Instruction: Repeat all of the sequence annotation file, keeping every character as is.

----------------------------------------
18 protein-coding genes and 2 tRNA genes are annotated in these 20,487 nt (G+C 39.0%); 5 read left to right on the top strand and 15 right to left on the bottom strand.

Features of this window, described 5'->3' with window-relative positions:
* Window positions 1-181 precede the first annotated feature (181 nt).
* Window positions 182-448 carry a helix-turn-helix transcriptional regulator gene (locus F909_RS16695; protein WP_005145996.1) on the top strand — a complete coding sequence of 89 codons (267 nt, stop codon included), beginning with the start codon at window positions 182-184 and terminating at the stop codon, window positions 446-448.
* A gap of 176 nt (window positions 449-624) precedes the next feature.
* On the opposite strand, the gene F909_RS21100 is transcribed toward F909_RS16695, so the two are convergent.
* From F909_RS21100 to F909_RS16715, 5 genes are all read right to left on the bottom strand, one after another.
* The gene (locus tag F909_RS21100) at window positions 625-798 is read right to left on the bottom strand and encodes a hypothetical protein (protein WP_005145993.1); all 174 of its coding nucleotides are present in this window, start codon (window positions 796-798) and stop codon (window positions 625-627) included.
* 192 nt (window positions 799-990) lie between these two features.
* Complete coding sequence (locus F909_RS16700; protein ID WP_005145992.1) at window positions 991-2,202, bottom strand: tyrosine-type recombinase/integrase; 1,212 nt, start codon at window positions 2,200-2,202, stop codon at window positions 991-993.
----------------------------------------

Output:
18 protein-coding genes and 2 tRNA genes are annotated in these 20,487 nt (G+C 39.0%); 5 read left to right on the top strand and 15 right to left on the bottom strand.

Features of this window, described 5'->3' with window-relative positions:
* Window positions 1-181 precede the first annotated feature (181 nt).
* Window positions 182-448 carry a helix-turn-helix transcriptional regulator gene (locus F909_RS16695; protein WP_005145996.1) on the top strand — a complete coding sequence of 89 codons (267 nt, stop codon included), beginning with the start codon at window positions 182-184 and terminating at the stop codon, window positions 446-448.
* A gap of 176 nt (window positions 449-624) precedes the next feature.
* On the opposite strand, the gene F909_RS21100 is transcribed toward F909_RS16695, so the two are convergent.
* From F909_RS21100 to F909_RS16715, 5 genes are all read right to left on the bottom strand, one after another.
* The gene (locus tag F909_RS21100) at window positions 625-798 is read right to left on the bottom strand and encodes a hypothetical protein (protein WP_005145993.1); all 174 of its coding nucleotides are present in this window, start codon (window positions 796-798) and stop codon (window positions 625-627) included.
* 192 nt (window positions 799-990) lie between these two features.
* Complete coding sequence (locus F909_RS16700; protein ID WP_005145992.1) at window positions 991-2,202, bottom strand: tyrosine-type recombinase/integrase; 1,212 nt, start codon at window positions 2,200-2,202, stop codon at window positions 991-993.